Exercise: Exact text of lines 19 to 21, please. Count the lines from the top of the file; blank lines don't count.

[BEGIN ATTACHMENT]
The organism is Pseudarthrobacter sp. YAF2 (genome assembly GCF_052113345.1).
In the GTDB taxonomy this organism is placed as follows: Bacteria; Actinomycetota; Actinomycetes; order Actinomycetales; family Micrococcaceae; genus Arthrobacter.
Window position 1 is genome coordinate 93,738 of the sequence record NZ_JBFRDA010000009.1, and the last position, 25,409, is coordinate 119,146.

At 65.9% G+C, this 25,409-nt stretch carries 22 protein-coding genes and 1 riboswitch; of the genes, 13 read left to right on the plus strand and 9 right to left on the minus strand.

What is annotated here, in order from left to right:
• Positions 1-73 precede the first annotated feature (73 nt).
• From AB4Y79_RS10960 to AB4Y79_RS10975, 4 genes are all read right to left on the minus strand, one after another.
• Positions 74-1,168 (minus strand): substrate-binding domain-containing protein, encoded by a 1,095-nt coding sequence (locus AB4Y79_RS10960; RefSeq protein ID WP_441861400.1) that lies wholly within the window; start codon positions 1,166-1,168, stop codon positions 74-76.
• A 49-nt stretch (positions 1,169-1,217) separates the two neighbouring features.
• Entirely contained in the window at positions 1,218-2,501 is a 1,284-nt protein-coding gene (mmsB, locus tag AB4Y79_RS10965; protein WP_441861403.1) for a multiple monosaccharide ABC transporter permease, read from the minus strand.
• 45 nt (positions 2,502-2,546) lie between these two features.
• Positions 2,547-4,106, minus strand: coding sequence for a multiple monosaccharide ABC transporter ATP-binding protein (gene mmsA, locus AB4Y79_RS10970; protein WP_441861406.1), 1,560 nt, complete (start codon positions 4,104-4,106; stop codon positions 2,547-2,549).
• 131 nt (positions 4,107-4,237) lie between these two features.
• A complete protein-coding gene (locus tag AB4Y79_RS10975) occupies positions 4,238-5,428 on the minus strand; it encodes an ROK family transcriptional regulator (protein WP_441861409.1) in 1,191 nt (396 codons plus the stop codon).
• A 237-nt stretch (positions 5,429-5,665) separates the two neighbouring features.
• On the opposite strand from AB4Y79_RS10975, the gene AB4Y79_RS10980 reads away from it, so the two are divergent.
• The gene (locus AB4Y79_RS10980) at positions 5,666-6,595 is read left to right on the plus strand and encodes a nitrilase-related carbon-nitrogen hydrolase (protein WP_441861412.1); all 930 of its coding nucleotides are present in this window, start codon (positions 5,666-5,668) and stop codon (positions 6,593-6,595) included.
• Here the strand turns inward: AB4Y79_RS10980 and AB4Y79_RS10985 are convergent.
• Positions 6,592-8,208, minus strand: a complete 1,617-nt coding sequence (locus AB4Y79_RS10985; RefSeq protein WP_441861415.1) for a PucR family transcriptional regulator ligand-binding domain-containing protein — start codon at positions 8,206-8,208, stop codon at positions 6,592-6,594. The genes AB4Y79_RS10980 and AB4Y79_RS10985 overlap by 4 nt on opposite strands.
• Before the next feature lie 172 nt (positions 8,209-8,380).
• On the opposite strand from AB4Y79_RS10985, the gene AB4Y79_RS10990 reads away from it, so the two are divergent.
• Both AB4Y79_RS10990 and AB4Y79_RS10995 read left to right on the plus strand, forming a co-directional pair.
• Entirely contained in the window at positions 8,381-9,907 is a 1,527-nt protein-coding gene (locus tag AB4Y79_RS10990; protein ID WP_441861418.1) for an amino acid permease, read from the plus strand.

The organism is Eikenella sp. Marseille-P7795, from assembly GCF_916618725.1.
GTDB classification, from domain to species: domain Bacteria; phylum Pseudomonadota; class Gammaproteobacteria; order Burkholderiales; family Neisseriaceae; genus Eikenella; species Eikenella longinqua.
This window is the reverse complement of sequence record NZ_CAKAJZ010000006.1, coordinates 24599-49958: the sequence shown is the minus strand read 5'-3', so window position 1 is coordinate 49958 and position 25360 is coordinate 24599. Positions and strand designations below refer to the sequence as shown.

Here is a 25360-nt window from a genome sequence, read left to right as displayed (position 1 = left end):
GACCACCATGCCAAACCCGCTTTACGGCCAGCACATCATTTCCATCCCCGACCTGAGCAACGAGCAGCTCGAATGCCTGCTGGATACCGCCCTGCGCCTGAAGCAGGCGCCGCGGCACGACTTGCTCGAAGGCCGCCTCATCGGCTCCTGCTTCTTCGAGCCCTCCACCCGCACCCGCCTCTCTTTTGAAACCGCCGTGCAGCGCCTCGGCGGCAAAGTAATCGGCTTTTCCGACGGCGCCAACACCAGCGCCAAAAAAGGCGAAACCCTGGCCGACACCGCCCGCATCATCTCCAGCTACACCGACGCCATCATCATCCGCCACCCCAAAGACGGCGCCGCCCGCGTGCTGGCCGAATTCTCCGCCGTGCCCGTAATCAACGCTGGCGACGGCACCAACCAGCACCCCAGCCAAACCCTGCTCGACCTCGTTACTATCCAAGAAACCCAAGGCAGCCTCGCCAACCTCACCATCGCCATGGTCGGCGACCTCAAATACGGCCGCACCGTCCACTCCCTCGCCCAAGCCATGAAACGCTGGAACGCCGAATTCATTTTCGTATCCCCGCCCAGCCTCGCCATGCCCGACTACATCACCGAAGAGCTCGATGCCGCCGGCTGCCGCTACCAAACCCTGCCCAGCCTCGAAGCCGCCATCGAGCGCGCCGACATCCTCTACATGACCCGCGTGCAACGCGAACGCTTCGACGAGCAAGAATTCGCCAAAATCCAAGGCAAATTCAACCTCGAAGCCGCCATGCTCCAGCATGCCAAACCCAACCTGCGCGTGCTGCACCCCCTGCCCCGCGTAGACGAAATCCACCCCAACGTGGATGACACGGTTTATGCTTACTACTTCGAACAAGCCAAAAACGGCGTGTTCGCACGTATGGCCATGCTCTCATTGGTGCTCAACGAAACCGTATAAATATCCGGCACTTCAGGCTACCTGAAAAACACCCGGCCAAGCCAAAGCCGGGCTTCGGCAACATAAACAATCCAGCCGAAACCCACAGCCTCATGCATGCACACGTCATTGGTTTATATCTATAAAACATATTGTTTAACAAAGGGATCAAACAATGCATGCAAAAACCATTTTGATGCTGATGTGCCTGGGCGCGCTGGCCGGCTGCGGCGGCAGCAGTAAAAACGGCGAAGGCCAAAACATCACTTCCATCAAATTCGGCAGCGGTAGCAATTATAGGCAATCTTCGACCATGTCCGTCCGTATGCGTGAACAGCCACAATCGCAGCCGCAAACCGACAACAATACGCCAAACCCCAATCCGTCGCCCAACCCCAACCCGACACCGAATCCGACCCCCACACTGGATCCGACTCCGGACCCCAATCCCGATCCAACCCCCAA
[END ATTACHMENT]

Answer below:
• Positions 6,592-8,208, minus strand: a complete 1,617-nt coding sequence (locus AB4Y79_RS10985; RefSeq protein WP_441861415.1) for a PucR family transcriptional regulator ligand-binding domain-containing protein — start codon at positions 8,206-8,208, stop codon at positions 6,592-6,594. The genes AB4Y79_RS10980 and AB4Y79_RS10985 overlap by 4 nt on opposite strands.
• Before the next feature lie 172 nt (positions 8,209-8,380).
• On the opposite strand from AB4Y79_RS10985, the gene AB4Y79_RS10990 reads away from it, so the two are divergent.